Get out more. My own weakest point. I'm a natural introvert, but I really get a lot out of seeing other people--it just tires me easily. One of the best things I've done in years is finding a local real-life writing group. And since books and stories are essentially about people, getting to meet people in real life will never be counterproductive.  

Train your brain. Mindfulness meditation has been studied for a long time and has been proven an effective tool against depression. Effectively you reprogram your brain to be more aware of the 'now', and with practice you can learn to accept and greet stressful and even painful experiences instead of letting get you down.

Your favorite non-writing hobby. Be yourself in more than just your writing way. I play the guitar a lot these days and have a blast.

I can hear the protests: "But writers are supposed to sit down and write!" Sure thing. But you'll write with a clearer mind after a run or a brisk walk. You'll probably find you're observing new things about the world when you've meditated for a while.And you'll most likely be a happier writer. Isn't that more important than words on paper?

My approach: Shrug off the pressure

In the end, it's up to you to set the course for a happy writing life. For me, the path so far has been to relieve myself of some of the pressure of 'conventional wisdom'.

If you follow the wisdom of the internet, writers are 'supposed' to do a lot of things. We must place our butt in the chair, write on the bus, and carry a notebook. We should read everything and then some, keep current on reviews and fiction trends and genre classics, learn grammar and spelling, study historical sources, know our horses and science and Hindu gods. Blogging is good for the aspiring writer because it helps build attention when your books come out. Twittering is even better. Mixing with people from the book industry is Gold Incarnate. Oh, and don't quit the day job either.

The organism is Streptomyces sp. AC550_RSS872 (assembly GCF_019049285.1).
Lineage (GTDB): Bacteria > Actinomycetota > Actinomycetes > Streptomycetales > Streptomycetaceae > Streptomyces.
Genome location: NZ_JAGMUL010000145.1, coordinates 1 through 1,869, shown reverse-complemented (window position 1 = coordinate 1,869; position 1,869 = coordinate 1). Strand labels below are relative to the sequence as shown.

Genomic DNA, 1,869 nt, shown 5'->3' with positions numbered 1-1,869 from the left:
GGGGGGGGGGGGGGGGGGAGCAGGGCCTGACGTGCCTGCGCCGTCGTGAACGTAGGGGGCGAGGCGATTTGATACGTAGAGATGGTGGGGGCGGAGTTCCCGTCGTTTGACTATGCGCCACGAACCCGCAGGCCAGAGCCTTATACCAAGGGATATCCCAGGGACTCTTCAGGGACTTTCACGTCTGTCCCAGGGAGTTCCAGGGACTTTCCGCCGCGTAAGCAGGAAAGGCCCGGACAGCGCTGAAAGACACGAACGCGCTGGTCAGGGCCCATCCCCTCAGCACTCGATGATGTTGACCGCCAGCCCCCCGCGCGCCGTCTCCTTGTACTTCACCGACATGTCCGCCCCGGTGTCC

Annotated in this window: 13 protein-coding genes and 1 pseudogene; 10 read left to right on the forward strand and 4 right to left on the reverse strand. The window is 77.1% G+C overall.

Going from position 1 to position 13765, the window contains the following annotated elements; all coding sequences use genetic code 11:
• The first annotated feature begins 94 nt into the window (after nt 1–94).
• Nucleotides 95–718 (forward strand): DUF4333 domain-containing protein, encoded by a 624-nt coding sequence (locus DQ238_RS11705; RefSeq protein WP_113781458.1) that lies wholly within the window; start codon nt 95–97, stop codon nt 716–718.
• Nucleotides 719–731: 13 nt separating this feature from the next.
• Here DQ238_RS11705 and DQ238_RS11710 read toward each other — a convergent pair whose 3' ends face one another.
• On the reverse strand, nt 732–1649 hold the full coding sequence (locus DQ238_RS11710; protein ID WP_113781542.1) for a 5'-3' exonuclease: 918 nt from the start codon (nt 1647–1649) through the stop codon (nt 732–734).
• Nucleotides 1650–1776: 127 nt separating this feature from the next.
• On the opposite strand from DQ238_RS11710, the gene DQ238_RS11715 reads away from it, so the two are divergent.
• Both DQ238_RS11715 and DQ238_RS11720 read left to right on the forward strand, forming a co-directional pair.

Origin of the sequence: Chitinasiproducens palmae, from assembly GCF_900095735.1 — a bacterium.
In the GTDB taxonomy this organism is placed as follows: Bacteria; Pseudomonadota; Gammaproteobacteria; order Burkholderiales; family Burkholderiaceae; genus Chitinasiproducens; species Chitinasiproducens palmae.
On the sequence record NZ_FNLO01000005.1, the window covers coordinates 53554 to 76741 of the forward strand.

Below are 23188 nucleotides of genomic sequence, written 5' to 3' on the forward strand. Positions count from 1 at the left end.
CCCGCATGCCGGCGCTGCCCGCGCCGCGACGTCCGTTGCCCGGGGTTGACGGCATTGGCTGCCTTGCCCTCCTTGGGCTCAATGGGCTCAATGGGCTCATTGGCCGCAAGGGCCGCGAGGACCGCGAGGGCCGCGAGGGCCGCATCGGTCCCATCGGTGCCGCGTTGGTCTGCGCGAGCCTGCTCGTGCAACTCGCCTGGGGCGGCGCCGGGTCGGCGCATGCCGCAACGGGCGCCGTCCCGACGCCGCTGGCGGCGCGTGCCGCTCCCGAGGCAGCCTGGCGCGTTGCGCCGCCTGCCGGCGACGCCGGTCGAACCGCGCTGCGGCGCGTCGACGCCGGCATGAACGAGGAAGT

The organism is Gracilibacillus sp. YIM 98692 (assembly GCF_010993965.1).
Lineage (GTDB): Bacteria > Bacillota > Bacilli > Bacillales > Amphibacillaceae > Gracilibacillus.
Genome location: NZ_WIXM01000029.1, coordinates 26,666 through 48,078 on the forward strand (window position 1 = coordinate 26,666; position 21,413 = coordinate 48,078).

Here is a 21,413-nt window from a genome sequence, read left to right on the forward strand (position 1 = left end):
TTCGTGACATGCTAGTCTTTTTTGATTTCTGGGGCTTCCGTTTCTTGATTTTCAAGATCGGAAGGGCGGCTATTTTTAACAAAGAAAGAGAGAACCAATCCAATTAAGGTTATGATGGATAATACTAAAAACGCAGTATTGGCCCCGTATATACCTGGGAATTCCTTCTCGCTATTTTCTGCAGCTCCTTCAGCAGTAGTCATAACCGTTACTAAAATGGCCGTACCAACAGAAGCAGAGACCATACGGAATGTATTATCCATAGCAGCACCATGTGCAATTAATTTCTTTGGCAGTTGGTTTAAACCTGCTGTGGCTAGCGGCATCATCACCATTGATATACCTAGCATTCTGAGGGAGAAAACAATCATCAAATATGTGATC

On the other hand, the wisdom of the web very rarely says: 'A writer should acknowledge that writing can be a tiring process that drains his energy.' 'A writer should know her limits and respect them.' 'A writer should take care of himself and make sure he has enough energy for his whole day, even if it means that he doesn't reach his daily goal.'

Without the latter advice to temper the first, writing ground me down more than I wanted to realize. When I found myself with a depression, I also found myself with limited mental resources at my disposal. And suddenly I had to choose between following a lot of writing advice that I couldn't live up to... or try to shrug off all the 'musts for writers'.

So I reminded myself that some people have more energy left over for writing than others. Stephen King and Harry Turtledove write books by the ton--but that didn't mean that was the way I should go about my writing. After all, when Truth comes to town, he wears a t-shirt that says 'All men are not created equal'. (Ok, sometimes it's 'I <3 NY'.)